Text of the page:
Sometimes reinventing the wheel is a good thing, especially when it comes to fresh produce packaging. Imagine this packaging problem faced by a major retailer: box-shipped asparagus did not allow the product to be displayed vertically on the shelf. This meant asparagus bunches had to be placed horizontally, presenting customers with the less-than-glamorous bottom ends of the spears.
Efforts to correct the dilemma led to a new yet simple box design. Although package performance at the retail level was the catalyst behind this particular redesign, the packaging team at California Polytechnic State University had to be cognizant of the impact on shipping costs as well.
Jay Singh, professor and packaging program director in the Orfalea College of Business at Cal Poly in San Luis Obispo, led the research team that helped Gourmet Trading Company of Los Angeles, CA develop an innovative two-piece box. The new box allowed product to be displayed upright, maintaining contact with the moisture pad, and required minimal handling by retailers during stocking. In-lab simulations also showed the design would maintain product integrity during long-distance transport from South America.
“The goal was to reinvent their current package from a design and distribution perspective,” Singh explains. Although the new design was two-pieced, it used the same amount of material as its predecessor—avoiding any increases in shipping weight—and was still able to prevent any product damage during transport.
Although the evolution of fresh fruit and vegetable packaging has often been driven by retailers, the outcome can be mutually beneficial to shippers, transporters, retailers, and even consumers as well.
Package weight, as shippers know, can play a major role in transportation costs—from filling trailers to capacity and maintaining legal cargo limits to the number of trips and fuel consumption. Finding ways to reduce package weight is never simple, but even modest changes make a big difference.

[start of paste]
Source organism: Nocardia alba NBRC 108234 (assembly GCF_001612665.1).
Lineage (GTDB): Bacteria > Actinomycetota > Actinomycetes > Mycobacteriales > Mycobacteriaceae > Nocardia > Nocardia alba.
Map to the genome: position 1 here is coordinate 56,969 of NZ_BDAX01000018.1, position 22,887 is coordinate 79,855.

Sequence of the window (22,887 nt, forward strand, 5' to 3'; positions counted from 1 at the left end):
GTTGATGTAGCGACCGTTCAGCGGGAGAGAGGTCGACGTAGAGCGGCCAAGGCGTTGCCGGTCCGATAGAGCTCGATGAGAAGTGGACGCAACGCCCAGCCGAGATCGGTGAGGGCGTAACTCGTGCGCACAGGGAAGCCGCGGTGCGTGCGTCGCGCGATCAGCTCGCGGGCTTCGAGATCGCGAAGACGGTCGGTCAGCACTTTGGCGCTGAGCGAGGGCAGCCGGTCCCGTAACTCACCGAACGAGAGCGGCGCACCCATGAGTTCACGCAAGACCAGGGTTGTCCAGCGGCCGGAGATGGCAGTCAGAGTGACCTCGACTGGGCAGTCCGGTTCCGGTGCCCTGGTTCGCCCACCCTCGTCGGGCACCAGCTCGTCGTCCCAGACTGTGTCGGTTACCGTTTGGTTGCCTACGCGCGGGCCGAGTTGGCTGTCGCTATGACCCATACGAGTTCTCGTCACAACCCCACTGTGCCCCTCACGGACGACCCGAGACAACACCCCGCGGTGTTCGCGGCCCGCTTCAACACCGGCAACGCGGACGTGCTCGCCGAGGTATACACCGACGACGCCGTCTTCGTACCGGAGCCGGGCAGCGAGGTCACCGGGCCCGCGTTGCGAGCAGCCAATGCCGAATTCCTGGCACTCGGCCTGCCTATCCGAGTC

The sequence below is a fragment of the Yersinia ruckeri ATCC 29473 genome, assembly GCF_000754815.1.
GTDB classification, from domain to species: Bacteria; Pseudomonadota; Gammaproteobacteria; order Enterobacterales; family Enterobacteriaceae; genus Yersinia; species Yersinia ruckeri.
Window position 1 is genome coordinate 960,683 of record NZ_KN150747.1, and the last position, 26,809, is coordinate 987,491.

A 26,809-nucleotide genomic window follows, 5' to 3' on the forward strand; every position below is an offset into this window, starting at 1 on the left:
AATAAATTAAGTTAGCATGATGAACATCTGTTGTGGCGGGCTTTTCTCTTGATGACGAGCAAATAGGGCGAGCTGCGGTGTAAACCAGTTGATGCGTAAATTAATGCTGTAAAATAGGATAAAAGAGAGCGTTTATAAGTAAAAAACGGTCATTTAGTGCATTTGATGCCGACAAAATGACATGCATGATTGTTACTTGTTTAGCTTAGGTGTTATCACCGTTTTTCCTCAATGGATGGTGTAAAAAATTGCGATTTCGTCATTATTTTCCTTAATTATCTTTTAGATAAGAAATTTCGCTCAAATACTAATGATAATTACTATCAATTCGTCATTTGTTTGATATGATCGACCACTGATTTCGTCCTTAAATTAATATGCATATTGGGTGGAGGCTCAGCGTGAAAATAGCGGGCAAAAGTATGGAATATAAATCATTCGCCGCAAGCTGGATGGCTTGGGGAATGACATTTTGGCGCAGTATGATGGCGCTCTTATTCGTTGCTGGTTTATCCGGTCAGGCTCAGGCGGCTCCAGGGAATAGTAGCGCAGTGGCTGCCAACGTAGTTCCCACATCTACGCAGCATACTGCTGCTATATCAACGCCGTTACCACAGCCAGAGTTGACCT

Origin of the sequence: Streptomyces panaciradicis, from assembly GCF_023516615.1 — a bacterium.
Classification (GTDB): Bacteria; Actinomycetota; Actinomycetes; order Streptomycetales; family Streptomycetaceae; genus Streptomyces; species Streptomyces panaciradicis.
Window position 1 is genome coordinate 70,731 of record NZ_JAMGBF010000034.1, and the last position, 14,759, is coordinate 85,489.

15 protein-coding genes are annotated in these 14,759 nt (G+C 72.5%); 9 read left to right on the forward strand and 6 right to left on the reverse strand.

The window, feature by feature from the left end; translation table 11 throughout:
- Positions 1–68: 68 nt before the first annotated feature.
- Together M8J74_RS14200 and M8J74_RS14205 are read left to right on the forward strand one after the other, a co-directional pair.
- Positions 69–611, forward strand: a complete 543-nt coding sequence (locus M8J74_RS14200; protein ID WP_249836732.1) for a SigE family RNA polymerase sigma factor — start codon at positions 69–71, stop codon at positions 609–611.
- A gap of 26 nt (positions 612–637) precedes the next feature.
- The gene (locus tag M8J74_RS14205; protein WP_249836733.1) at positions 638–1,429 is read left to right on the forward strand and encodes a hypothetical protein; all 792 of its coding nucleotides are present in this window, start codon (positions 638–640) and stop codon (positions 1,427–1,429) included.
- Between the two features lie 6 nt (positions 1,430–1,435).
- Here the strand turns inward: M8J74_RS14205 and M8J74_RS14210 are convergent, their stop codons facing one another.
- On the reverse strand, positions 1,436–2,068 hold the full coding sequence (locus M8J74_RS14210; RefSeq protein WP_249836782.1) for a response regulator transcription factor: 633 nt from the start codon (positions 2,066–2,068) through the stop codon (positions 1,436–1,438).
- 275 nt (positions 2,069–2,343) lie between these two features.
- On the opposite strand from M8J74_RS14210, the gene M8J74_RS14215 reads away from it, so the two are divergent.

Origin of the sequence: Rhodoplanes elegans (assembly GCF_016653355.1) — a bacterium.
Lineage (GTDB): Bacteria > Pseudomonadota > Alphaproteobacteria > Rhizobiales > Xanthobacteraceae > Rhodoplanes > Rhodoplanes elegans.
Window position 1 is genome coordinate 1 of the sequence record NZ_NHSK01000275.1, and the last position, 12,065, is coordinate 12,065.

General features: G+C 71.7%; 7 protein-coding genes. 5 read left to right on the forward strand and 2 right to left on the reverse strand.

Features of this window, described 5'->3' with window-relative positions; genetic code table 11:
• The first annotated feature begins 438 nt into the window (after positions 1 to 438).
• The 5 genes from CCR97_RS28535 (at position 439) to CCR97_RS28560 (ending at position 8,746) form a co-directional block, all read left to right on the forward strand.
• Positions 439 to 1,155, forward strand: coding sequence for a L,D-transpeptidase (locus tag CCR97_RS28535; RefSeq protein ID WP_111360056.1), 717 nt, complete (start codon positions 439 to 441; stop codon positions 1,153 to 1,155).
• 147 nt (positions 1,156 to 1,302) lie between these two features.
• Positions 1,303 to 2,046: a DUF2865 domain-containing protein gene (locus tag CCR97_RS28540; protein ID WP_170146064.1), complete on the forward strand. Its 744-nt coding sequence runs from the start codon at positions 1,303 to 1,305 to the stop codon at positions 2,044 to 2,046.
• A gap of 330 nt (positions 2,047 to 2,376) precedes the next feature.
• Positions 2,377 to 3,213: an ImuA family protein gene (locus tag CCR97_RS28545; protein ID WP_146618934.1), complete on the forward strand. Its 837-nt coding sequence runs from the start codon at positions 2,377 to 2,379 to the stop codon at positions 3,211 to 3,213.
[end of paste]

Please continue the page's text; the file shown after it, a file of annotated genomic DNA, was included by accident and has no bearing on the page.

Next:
Michael McCartney, founder and principal of QLM Consulting, Inc., based in Sausalito, CA says, “Packaging is a game of very small numbers” with many parameters, but when done right, he says, it can add up to big savings.
Reducing the weight of a carton (or clamshell), even minimally, allows more packages on a truck, which can translate into better efficiency and even less trucks on the road or fewer trips to destination. Altering how a product is packaged, for more accurate weight, can also influence overall shipping cost.
“For example, a very large grape producer packs a 3-pound clamshell for a major retailer,” McCartney explains. “The weight, including [allowances for] shrink, would be 3.26 pounds. On average, the weight of each clamshell is 3.72 pounds, so with 6 clamshells to a box, this company is giving away almost 1.5 pounds of product to the retailer.”
Less packaging is meant to appeal to consumer interest for more eco-friendly materials, but also to reduce carbon footprints. The latter has ramifications for transporters, as packaging weight and size
can affect fuel consumption at a time when diesel rates have topped more than $4 per gallon in most markets.